The case states that the products in question, paper plates, moist towelettes, and disposable dry towels, while ultimately biodegradable, do not completely decompose in what the FTC's Green Guides define as "a reasonably short time".
Advertisers are increasingly under scrutiny for their environmental claims, both from regulators and consumers. In our post-authoritarian culture, people no longer assume that corporations are telling them the truth. Instead, they can do their own research online through whistle-blowing sites and social media communities.
The act of making false or misleading claims in environmental marketing even has a name: Greenwashing. Originally coined by Greenpeace, the term has taken hold as the rallying cry of a very vocal movement that includes Terrachoice, an environmental marketing consulting and certification company that's our downstairs neighbour in the Acart Building.
Terrachoice was also a featured partner in our Deep Green marketing conference last week. The company's President, Scott McDougall, told the Trans-Canada Advertising Agency Network about "The Seven Sins of Greenwashing", a simple idea that has garnered them international acclaim.
Here are the sins, according to Scott:
1. Sin of the Hidden Trade-off
A claim suggesting that a product is ‘green’ based on a narrow set of attributes without attention to other important environmental issues. Paper, for example, is not necessarily environmentally-preferable just because it comes from a sustainably-harvested forest. Other important environmental issues in the paper-making process, such as greenhouse gas emissions, or chlorine use in bleaching may be equally important.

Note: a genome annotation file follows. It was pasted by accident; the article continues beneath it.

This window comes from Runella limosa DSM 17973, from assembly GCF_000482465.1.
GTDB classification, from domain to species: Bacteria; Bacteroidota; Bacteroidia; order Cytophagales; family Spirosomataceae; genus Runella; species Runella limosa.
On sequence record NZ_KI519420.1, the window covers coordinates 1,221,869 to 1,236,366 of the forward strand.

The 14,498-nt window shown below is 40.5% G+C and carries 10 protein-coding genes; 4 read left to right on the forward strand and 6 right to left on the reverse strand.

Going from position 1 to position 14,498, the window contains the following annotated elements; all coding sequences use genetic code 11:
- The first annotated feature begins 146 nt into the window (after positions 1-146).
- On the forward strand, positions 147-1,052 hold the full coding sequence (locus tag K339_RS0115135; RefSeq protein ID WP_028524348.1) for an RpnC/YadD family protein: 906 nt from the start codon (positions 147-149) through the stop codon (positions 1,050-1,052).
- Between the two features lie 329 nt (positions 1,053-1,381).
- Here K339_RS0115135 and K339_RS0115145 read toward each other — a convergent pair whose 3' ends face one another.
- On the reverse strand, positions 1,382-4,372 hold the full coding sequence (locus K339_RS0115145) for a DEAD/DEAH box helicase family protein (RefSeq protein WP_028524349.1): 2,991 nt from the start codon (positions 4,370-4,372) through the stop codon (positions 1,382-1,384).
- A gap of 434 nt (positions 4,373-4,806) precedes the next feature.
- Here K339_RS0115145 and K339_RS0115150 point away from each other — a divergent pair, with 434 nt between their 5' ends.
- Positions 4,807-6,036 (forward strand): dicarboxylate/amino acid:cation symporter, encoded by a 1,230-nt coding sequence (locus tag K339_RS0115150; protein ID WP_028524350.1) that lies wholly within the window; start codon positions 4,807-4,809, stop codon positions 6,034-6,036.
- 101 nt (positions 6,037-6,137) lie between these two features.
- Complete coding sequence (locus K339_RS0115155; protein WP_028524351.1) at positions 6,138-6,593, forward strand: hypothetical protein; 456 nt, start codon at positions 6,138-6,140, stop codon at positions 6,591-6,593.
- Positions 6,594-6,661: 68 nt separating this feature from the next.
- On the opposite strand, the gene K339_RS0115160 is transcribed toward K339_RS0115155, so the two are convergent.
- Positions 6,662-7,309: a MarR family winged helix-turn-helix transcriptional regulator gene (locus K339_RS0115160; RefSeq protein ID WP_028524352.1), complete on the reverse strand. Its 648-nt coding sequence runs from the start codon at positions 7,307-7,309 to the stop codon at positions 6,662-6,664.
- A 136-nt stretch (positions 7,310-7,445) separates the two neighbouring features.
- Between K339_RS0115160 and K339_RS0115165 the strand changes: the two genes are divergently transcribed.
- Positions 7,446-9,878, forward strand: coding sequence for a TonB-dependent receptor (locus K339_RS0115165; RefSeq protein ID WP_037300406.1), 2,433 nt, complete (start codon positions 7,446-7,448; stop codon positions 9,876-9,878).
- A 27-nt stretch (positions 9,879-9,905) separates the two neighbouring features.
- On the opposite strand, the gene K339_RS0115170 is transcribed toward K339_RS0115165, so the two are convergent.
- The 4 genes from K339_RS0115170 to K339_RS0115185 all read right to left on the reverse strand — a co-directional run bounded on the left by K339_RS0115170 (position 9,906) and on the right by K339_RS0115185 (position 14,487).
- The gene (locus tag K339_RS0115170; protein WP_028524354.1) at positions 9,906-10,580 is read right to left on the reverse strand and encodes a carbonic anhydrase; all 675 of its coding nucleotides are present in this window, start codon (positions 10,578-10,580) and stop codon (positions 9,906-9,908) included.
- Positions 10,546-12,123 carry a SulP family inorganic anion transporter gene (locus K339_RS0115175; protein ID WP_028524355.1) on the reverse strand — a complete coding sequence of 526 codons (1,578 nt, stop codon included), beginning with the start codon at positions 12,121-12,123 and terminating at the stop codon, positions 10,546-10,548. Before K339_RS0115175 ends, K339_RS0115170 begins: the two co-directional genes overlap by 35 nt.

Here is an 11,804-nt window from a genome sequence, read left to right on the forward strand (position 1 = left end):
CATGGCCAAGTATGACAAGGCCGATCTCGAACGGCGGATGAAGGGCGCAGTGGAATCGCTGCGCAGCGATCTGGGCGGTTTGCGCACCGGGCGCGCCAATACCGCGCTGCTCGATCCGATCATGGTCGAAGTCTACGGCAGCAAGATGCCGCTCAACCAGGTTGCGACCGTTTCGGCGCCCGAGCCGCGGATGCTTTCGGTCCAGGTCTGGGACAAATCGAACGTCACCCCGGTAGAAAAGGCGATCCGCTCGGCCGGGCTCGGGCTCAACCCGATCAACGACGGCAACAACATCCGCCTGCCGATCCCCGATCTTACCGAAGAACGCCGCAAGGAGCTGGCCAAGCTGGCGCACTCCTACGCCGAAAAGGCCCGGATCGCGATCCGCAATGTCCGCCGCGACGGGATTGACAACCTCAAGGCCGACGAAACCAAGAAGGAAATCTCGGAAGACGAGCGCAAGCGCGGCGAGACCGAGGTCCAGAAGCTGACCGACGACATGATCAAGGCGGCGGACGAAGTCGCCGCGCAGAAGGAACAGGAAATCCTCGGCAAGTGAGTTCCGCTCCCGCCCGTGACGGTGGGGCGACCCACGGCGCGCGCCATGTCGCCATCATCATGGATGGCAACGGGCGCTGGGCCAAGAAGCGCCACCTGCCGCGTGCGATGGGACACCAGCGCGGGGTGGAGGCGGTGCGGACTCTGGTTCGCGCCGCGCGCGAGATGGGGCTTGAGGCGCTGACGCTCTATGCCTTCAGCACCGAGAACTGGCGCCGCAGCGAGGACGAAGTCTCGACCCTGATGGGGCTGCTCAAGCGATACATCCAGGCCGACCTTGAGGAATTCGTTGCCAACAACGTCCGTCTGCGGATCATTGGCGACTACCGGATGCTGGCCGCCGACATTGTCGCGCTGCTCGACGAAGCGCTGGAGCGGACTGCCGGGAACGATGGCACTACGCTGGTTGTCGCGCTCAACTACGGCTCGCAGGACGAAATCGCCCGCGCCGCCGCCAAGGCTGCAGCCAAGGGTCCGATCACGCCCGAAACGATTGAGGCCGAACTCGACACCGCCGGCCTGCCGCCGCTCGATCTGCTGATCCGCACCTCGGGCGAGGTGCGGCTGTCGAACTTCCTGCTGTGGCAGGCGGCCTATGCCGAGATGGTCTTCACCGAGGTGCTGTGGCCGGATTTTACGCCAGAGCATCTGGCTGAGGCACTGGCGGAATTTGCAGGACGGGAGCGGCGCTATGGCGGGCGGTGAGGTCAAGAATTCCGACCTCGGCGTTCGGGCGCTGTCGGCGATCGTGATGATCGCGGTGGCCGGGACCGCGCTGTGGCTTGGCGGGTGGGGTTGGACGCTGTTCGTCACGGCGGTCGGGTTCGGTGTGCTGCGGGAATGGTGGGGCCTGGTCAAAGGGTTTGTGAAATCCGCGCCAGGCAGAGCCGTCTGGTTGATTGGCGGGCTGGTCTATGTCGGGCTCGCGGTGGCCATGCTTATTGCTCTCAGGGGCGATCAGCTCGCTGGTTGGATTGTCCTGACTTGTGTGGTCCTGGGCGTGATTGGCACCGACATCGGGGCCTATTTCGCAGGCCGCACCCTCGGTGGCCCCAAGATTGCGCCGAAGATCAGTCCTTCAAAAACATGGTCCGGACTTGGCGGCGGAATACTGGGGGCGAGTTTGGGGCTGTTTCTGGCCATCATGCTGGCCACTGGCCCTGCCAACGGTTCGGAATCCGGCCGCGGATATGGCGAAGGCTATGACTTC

2. Sin of No Proof
An environmental claim that cannot be substantiated by easily accessible supporting information or by a reliable third-party certification. Common examples are facial tissues or toilet tissue products that claim various percentages of post-consumer recycled content without providing evidence.
3. Sin of Vagueness
A claim that is so poorly defined or broad that its real meaning is likely to be misunderstood by the consumer. ‘All-natural’ is an example. Arsenic, uranium, mercury, and formaldehyde are all naturally occurring, and poisonous. ‘All natural’ isn’t necessarily ‘green’.
4. Sin of Worshiping False Labels
A product that, through either words or images, gives the impression of third-party endorsement where no such endorsement exists; fake labels, in other words.
5. Sin of Irrelevance
An environmental claim that may be truthful but is unimportant or unhelpful for consumers seeking environmentally preferable products. ‘CFC-free’ is a common example, since it is a frequent claim despite the fact that CFCs are banned by law.
6. Sin of Lesser of Two Evils
A claim that may be true within the product category, but that risks distracting the consumer from the greater environmental impacts of the category as a whole. Organic cigarettes could be an example of this Sin, as might the fuel-efficient sport-utility vehicle.
7. Sin of Fibbing
Environmental claims that are simply false. The most common examples were products falsely claiming to be Energy Star certified or registered.
Some of these sins are difficult for a working adman to hear. We've got a stake in believing that we must always find and promote our client's unique selling proposition, even if the only unique thing about it is that none of the competitors thought to say it first (the sin of irrelevancy). Remember "it's toasted", from Madmen? It really happened!
Avoiding Greenwashing will be an ongoing challenge for all of us in the social issues marketing industry, especially when Canada isn't as strict on regulation and enforcement. (Worldwide, Terrachoice believes Greenwashing Affects 98% of Products Including Toys, Baby Products and Cosmetics.)
It's not easy being green in a media-savvy culture. But as G.I. Joe said, "knowing is half the battle"...